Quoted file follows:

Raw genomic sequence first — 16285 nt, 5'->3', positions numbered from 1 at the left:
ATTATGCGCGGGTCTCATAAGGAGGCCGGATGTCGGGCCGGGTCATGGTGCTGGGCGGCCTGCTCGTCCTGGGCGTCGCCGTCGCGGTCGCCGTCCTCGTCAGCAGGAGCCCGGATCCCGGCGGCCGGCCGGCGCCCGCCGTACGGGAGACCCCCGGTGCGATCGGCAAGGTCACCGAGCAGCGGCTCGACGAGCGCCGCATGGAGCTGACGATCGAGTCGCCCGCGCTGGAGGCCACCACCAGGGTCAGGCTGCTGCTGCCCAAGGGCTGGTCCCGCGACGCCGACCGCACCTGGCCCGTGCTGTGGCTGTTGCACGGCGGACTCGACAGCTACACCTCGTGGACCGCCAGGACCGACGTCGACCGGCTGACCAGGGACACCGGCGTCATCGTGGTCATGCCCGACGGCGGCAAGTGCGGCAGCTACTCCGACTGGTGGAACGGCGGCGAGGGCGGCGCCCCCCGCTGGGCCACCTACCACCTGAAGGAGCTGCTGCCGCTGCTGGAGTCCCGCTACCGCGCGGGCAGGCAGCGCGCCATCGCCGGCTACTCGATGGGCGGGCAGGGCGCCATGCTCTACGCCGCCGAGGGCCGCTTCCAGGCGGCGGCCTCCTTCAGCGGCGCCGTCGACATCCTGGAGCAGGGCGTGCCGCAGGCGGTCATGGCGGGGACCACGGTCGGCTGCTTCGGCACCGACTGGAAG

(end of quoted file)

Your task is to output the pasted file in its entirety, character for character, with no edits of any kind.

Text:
Raw genomic sequence first — 16285 nt, 5'->3', positions numbered from 1 at the left:
ATTATGCGCGGGTCTCATAAGGAGGCCGGATGTCGGGCCGGGTCATGGTGCTGGGCGGCCTGCTCGTCCTGGGCGTCGCCGTCGCGGTCGCCGTCCTCGTCAGCAGGAGCCCGGATCCCGGCGGCCGGCCGGCGCCCGCCGTACGGGAGACCCCCGGTGCGATCGGCAAGGTCACCGAGCAGCGGCTCGACGAGCGCCGCATGGAGCTGACGATCGAGTCGCCCGCGCTGGAGGCCACCACCAGGGTCAGGCTGCTGCTGCCCAAGGGCTGGTCCCGCGACGCCGACCGCACCTGGCCCGTGCTGTGGCTGTTGCACGGCGGACTCGACAGCTACACCTCGTGGACCGCCAGGACCGACGTCGACCGGCTGACCAGGGACACCGGCGTCATCGTGGTCATGCCCGACGGCGGCAAGTGCGGCAGCTACTCCGACTGGTGGAACGGCGGCGAGGGCGGCGCCCCCCGCTGGGCCACCTACCACCTGAAGGAGCTGCTGCCGCTGCTGGAGTCCCGCTACCGCGCGGGCAGGCAGCGCGCCATCGCCGGCTACTCGATGGGCGGGCAGGGCGCCATGCTCTACGCCGCCGAGGGCCGCTTCCAGGCGGCGGCCTCCTTCAGCGGCGCCGTCGACATCCTGGAGCAGGGCGTGCCGCAGGCGGTCATGGCGGGGACCACGGTCGGCTGCTTCGGCACCGACTGGAAG